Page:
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Kyrgyzstan - dictator overthrown
A MASS uprising starting in Talaz rapidly spread to Bishkek, the capital city of Kyrgyzstan, last week. Demonstrators defied the bullets of the riot police to overthrow the hated regime of president Kurmanbek Bakiyev, who fled to the south of the former Soviet republic.
More than 80 opposition protesters were gunned down and a further 400 wounded but this did not stop them from seizing weapons from the police and then storming government buildings.
Opposition MPs declared an 'interim government'. This body says it will remain in charge of the country for six months during which time a new constitution will be written and the repressive policies of Bakiyev reversed.
President Bakiyev came to power just five years ago as a result of the 'Tulip revolution', when the pro-capitalist opposition, resting on the huge discontent of the Kyrghiz masses over the effects of neo-liberal policies, organised a mass protest movement to overthrow the then president Akiyev.
Commenting on the events at that time, the Committee for a Workers' International (CWI, the socialist international organisation to which the Socialist Party is affiliated) said: "While the 'power of the street' is enough to topple governments, in itself it is not enough to establish an alternative government that will be capable of ending the corruption and poverty which grips this region. In Kyrgyzstan, all that has happened is that Akiyev has been forced to flee whilst his former loyal lieutenants have returned to power".
This prediction has been borne out. Bakiyev soon fell out with his allies. Many of today's opposition leaders were originally in his government.
Amongst the main complaints of the masses is the fact that corruption and family cronyism have grown even stronger under Bakiyev.
The country is now amongst the top 20 in the world for corruption. Bakiyev's brother, for example, was head of the security police and his son head of the central agency for Development, Investment and Innovation, which has recently taken control of the main shareholding in the 'Kyrgyzalten' gold mine. This company accounts for 40% of the country's industrial production!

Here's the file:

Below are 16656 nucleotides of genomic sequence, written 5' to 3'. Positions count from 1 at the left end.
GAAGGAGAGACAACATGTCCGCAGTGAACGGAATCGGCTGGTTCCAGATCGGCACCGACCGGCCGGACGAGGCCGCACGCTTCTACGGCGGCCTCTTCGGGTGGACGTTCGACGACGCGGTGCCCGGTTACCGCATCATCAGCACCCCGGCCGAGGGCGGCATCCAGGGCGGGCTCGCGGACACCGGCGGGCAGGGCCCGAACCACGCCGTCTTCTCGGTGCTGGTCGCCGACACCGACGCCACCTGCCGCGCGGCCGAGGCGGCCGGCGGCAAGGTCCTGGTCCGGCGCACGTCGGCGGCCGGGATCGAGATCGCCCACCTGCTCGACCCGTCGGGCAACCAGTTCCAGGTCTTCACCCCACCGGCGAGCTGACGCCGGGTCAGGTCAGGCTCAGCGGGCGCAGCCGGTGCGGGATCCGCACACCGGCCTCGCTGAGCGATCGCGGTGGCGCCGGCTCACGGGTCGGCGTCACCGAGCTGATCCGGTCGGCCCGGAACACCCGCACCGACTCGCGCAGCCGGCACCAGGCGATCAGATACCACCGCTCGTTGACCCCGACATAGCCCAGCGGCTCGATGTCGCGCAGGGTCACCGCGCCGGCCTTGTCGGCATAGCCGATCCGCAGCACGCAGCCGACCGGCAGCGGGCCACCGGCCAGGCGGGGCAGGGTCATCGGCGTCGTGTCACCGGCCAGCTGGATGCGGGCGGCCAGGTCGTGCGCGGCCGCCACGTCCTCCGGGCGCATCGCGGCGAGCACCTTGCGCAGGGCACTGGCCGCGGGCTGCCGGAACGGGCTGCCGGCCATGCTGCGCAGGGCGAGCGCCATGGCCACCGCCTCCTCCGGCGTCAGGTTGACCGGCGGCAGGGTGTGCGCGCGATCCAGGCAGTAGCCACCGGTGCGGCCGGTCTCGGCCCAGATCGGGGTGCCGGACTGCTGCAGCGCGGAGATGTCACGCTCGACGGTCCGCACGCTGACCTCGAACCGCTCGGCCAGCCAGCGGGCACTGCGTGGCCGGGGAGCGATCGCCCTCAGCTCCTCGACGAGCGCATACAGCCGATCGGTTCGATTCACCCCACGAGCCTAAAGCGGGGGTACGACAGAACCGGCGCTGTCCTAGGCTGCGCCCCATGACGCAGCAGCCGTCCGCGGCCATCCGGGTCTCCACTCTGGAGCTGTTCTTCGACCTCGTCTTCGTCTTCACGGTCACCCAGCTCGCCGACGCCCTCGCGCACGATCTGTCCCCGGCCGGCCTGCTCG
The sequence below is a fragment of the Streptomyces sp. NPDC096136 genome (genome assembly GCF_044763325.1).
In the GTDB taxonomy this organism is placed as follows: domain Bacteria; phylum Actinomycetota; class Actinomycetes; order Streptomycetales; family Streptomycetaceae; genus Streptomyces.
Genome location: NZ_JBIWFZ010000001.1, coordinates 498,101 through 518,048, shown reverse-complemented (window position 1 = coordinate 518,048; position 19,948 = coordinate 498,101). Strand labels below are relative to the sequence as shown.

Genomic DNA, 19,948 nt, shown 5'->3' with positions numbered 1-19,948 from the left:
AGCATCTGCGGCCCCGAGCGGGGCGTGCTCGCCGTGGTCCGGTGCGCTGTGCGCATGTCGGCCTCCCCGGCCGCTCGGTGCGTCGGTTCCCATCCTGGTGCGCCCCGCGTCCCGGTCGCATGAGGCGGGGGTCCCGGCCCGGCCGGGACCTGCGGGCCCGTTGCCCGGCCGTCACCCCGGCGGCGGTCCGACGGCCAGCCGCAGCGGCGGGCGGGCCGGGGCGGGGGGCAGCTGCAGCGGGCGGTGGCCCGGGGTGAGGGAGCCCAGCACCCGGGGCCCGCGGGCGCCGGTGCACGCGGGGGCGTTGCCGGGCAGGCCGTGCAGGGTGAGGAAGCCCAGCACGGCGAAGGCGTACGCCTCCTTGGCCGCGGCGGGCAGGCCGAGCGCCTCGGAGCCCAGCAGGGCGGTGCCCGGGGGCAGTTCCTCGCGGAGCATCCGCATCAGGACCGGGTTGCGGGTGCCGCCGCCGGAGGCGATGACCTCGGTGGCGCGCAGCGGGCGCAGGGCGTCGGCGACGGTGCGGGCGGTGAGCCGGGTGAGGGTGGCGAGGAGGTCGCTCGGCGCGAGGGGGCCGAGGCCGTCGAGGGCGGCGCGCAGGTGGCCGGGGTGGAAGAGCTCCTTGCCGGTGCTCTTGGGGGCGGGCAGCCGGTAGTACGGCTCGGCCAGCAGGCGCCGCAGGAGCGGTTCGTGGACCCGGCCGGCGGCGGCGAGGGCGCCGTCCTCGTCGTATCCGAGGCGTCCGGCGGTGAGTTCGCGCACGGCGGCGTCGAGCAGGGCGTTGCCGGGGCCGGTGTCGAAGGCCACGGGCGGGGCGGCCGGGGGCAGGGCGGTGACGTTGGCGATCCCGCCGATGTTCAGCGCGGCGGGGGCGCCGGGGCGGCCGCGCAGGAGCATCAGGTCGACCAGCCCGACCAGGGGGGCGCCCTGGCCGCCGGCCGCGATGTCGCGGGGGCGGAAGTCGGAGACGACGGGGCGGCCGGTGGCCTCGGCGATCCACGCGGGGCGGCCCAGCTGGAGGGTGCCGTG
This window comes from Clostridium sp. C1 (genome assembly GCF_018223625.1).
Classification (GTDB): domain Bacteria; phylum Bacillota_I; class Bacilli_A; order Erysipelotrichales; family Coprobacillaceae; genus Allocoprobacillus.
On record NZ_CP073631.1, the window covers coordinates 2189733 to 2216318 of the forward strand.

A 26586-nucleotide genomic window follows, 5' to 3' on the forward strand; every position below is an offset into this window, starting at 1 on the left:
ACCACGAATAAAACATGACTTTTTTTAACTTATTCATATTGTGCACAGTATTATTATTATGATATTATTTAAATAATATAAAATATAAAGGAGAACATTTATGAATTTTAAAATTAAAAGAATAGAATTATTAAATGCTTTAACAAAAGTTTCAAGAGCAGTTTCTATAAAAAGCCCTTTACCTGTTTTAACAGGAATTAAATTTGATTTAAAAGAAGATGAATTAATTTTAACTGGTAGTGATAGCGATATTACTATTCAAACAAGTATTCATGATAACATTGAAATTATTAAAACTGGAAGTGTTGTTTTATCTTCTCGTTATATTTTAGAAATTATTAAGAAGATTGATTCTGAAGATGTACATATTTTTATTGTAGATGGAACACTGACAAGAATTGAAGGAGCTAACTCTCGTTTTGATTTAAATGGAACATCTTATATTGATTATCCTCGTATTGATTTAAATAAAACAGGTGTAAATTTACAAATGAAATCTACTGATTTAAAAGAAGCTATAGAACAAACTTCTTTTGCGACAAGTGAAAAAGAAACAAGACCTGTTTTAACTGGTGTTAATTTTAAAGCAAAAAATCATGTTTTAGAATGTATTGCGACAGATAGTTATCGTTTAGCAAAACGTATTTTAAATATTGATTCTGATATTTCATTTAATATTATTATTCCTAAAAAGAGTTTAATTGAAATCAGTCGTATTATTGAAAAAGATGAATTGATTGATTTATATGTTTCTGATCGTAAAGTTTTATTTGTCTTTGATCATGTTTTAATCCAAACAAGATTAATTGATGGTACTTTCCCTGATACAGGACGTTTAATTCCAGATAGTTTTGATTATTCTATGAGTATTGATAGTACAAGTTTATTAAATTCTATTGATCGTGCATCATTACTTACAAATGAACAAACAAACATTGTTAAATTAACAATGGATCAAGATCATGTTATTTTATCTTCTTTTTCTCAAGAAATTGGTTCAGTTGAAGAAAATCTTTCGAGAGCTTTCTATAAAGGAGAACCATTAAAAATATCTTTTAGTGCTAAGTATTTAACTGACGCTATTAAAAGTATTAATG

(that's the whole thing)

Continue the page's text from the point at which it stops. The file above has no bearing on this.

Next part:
A recent amendment to the constitution, in effect, made the presidency a hereditary position.
The average monthly wage is only $30-50 and yet, this year, the government announced a doubling of electricity prices and a five to ten fold increase in heating costs. Endemic poverty is the driving force behind the uprising.
There should be no illusions about these opposition leaders. A Atambaev, leader of the 'Social Democratic Party', was Bakiyev's prime minister until 2007. He gained notoriety during the crushing of a protest demonstration by riot police, claiming the protests were "sheep led into battle by a goat!" He is one of the richest people in Kazakhstan.
The new head of government is Roza Otunbayeva, foreign minister under Akiyev, an ally of Bakiyev during the Tulip Revolution.
They talk about Bakiyev conducting an economic and social policy against the interests of the people, but, in reality, these opposition leaders are angry because, following the struggle for power that took place following the victory of the Tulip Revolution, they lost out.
A mass left wing party of workers and poor people should urgently be built. Instead of substituting one pro-capitalist president with another, a workers' government is needed, with a socialist programme so that capitalism can be replaced by a democratically organised planned economy. Only in this way can the economic crisis be overcome.
More, including eyewitness reports, on www.socialistworld.net
In The Socialist 14 April 2010:
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